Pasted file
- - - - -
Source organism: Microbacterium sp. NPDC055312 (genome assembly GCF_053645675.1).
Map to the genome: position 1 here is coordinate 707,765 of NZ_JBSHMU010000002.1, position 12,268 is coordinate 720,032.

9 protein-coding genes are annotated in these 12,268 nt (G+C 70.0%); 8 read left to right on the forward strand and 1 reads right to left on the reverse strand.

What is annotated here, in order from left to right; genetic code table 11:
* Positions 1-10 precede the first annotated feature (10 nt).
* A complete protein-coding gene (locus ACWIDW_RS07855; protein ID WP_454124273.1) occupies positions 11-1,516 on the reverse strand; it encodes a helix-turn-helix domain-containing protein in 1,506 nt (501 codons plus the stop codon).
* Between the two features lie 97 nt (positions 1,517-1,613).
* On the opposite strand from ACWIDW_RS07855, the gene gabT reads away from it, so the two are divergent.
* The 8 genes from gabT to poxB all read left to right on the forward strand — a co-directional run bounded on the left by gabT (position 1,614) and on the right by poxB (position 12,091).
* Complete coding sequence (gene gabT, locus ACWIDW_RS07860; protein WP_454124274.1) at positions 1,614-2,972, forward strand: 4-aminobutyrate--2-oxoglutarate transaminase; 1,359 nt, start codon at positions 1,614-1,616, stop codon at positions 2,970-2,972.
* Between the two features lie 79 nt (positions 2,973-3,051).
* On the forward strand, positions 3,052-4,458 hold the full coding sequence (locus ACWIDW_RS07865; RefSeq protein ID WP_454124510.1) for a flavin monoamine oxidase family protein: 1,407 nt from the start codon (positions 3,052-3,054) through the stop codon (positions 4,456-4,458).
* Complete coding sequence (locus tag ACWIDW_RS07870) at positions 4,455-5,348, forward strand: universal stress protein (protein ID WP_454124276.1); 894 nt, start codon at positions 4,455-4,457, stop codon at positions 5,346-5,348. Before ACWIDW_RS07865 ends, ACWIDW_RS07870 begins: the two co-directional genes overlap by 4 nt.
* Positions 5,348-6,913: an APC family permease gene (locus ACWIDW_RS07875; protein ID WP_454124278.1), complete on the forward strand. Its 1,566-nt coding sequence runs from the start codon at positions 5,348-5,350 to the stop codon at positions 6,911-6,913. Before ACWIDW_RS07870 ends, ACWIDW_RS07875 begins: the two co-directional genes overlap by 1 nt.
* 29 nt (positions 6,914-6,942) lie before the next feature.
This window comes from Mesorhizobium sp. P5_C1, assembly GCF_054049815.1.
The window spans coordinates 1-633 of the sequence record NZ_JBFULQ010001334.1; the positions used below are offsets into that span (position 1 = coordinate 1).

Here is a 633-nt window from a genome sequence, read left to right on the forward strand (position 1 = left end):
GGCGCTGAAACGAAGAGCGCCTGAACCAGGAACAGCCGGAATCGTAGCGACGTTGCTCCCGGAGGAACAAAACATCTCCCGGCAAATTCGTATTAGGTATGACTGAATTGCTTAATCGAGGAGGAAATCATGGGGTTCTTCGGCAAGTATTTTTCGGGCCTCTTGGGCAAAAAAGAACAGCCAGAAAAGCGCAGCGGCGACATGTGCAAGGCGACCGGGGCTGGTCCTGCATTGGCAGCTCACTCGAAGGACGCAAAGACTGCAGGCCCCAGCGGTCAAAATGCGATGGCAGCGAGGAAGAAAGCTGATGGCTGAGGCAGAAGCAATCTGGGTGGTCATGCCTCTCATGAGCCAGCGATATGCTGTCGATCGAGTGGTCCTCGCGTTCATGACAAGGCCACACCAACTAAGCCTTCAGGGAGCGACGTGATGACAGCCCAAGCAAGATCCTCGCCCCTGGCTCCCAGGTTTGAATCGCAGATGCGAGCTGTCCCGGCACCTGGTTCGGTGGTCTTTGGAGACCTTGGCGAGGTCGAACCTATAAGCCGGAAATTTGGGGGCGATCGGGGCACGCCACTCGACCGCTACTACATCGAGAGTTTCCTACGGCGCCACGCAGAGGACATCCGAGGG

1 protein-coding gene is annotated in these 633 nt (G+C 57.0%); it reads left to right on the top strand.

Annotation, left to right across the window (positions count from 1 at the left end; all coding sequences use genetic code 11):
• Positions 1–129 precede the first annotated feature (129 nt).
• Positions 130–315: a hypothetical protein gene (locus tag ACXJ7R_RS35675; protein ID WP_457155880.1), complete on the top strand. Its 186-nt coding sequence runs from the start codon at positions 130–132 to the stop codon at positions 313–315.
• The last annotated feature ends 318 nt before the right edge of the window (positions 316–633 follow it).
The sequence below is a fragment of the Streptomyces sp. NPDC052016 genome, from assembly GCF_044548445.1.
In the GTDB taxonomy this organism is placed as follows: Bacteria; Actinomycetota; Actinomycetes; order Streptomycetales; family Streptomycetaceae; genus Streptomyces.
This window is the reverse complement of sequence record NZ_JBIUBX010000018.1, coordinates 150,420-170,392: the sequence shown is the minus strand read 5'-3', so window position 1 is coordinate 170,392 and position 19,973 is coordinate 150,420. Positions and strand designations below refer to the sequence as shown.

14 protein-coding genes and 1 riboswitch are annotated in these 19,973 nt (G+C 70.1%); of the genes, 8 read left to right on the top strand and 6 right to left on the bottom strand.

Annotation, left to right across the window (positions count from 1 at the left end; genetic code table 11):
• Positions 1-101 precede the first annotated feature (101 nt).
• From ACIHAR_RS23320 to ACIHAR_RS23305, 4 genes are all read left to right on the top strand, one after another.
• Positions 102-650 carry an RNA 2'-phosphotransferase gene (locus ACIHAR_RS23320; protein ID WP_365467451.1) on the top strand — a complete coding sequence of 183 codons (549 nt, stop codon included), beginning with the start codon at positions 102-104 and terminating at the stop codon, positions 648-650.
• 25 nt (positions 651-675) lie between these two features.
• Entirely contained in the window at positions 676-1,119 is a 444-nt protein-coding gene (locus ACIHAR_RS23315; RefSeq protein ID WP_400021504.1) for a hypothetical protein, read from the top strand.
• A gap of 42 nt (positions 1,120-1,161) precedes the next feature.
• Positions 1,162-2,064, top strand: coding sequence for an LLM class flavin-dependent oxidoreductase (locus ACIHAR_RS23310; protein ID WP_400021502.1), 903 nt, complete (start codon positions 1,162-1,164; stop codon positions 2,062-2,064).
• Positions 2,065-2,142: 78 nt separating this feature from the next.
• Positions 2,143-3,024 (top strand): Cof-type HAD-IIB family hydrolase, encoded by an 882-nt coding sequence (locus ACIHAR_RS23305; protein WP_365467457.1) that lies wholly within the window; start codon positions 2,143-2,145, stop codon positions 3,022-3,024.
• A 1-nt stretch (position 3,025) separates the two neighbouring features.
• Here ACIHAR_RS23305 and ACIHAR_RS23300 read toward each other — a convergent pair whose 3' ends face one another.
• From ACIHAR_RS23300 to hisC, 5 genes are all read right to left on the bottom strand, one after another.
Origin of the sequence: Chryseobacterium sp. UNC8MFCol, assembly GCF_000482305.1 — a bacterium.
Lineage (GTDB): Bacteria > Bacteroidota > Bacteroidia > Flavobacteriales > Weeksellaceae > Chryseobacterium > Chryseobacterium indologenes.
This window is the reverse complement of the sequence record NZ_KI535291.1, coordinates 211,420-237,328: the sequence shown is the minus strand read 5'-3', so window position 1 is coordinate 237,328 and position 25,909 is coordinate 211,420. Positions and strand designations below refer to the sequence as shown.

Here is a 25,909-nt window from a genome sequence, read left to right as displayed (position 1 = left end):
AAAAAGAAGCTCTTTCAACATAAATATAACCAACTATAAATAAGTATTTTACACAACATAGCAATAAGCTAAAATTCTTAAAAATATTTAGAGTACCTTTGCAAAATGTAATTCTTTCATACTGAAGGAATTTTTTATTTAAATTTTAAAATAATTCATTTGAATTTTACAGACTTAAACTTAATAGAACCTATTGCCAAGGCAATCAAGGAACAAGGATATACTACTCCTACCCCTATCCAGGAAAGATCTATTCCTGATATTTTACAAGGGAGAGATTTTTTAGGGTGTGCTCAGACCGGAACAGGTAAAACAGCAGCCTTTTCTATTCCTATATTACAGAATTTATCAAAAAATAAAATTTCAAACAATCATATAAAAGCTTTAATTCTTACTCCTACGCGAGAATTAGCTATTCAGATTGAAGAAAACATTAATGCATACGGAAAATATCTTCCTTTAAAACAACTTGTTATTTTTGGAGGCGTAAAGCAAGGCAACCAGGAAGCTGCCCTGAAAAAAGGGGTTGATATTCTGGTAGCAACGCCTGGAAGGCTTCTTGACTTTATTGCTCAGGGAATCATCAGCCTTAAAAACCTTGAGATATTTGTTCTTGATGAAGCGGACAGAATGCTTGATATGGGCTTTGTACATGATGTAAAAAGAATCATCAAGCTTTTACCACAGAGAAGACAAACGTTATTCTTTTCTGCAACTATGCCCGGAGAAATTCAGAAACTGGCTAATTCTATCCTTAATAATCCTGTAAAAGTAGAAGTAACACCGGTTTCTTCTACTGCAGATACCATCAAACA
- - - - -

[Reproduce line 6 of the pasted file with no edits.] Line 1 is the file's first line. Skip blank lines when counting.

* A complete protein-coding gene (locus ACWIDW_RS07855; protein ID WP_454124273.1) occupies positions 11-1,516 on the reverse strand; it encodes a helix-turn-helix domain-containing protein in 1,506 nt (501 codons plus the stop codon).